Consideration in regard to use of humour in forensic mental health nursing would seem possibly incongruous; given the usually serious situations surrounding the admission and detention of the forensic mental health inpatient. Yet studies have indicated that the use of humour as an element of mental health staffs interactions with forensic mental health inpatients warrants further investigation (Gildberg et al. 2010; Gildberg et al. 2012). International research literature relating to forensic mental health and the use of humour is currently sparse, but if humor plays a significant role in the interactions between staff and patients (positive or negative) we (researchers and staff) need to be aware of this in order to further develop and evaluate existing nursing knowledge in this regard. Therefore, by conducting further research, these projects examines what characterises staffs-patients use of humour and what significance humour holds within the forensic mental health setting.
Frederik A. Gildberg: fgildberg[a]health.sdu.dk
Center for Psychiatric Nursing and Health Research, Institute of Regional Health Research, Faculty of Health Science, University of Southern Denmark, Odense, Denmark
Gildberg, F.A., Paaske, K.J., Rasmussen, V.L., Nissen, R.D., Bradley, S.K., Hounsgaard, L. 2016. Humour: Power conveying social structures inside forensic mental health nursing. Journal of Forensic Nursing. Research: Article, peer reviewed. Status: Published
According to research literature, humor inside the staff–patient interaction seems to be significant in the area of forensic mental healthcare. However, existing literature on the subject is limited. Therefore, the aim of this study was to explore the characteristics of the use humor by forensic mental health staff members in interactions with forensic mental health inpatients. The study included 32 forensic mental health staffmembers, used 307 hours of participant observations, 48 informal interviews, and seven formal semistructured interviews. Outcomes identify four themes concerning the conveyance of power to, from, and between forensic mental health staff and patients as they interact: (a) “the informal use: the human-to-human approach,” characterized by an informal use of humor and without any reference tomental health issues; (b) the “formal use of humor: the staff–patient approach,” characterized as formalwith a view on the patient as mentally ill, unable to understand humor, and with the aim of using humor to prevent conflicts or negative behavior; (c) “protest against requested care: the human–patient approach,” characterized by the use of humor as a protest against requested care; and the use of (d) “inadequacy humor: the staff–human approach,” characterized by the use of inadequacy—humor referring to, for example, patients’ physical features. Recommendations and clinical implications are discussed.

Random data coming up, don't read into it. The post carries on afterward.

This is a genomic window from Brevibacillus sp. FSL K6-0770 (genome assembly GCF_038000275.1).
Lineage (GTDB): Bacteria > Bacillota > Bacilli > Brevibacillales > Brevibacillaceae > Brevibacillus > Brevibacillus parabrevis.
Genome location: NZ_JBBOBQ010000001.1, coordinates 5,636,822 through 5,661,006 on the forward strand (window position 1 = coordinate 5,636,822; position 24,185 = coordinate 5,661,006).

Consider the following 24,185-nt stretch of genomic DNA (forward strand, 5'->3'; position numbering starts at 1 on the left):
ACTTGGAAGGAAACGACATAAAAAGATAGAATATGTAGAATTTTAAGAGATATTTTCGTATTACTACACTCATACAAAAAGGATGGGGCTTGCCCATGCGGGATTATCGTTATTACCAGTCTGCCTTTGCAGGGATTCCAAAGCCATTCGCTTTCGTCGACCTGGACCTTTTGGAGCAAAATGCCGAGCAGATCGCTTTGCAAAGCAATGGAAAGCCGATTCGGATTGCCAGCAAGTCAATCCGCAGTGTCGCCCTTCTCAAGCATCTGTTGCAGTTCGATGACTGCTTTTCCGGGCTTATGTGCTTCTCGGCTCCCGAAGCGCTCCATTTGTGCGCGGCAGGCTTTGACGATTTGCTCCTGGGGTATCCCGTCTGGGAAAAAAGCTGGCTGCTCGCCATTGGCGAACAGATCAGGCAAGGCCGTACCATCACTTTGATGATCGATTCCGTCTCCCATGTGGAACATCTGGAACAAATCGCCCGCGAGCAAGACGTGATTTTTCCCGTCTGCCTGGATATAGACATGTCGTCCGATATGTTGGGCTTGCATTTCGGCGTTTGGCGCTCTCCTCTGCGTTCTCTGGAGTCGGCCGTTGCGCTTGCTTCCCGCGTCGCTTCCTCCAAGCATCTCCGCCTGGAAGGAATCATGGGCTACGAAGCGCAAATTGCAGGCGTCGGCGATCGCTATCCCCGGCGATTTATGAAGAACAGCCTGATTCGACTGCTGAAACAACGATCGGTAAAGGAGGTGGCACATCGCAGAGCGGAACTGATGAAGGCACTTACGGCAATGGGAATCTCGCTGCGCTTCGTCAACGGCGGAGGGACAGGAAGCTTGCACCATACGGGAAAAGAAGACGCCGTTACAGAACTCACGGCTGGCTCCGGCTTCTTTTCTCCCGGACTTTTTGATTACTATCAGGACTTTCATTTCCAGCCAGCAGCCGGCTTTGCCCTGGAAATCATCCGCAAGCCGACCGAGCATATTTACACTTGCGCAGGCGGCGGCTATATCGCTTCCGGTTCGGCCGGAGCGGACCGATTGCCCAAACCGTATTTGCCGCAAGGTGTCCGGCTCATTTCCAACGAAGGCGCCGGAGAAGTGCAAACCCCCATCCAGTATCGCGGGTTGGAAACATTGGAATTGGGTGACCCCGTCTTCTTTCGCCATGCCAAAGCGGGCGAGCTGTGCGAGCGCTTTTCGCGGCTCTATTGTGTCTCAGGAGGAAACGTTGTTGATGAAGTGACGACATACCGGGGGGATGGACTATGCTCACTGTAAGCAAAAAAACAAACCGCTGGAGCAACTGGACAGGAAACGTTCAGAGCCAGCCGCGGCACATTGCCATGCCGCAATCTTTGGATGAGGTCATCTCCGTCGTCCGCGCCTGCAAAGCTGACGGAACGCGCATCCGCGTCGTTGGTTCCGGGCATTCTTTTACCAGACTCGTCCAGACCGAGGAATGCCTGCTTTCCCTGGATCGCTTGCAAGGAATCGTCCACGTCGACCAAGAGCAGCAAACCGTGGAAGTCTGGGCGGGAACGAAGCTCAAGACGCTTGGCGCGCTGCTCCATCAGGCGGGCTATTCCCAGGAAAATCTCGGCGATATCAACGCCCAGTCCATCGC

Gildberg, F.A., Bradley, S.K., Paaske, K.J. & Hounsgaard, L. 2014. Forensic psychiatric nursing: a literature review and thematic analysis of published literature on humour used in forensic mental health staff-patient interactions. Vol. 10, No. 2, 98-105 Journal of Forensic Nursing.Artikel, peer reviewed. Status: Published.
Humor utilized in the practice of forensic mental health nursing might seem somehow inappropriate, given the serious circumstances surrounding most forensic mental health patients. However, some recent research has pointed to the use of humor as an important component in staff interactions with forensic mental health patients. This study reviews the existing international forensic mental health research literature on humor to investigate (a) what characterizes forensic mental health staff–patient use of humor and (b) what significance humor holds within the forensic mental health setting. The search was conducted in June 2013. Scopus, CINAHL, PubMed, and PsychINFO were searched using keywords relevant to the study. Articles were categorized using a literature matrix and analyzed using thematic analysis. Twelve research articles were reviewed and included in the analysis. Three themes were identified: (a) “humor as staff skill,” showing that staff found humor to be important as an interpersonal ability; (b) “humor as a relational tool” with the purpose of establishing and maintaining staff–patient interactions; and (c) “the impact of humor on patients,” describing impacts on conflicts, dimensions of health, and motivation. The results of the analysis are however limited because of the dearth of published articles on the subject.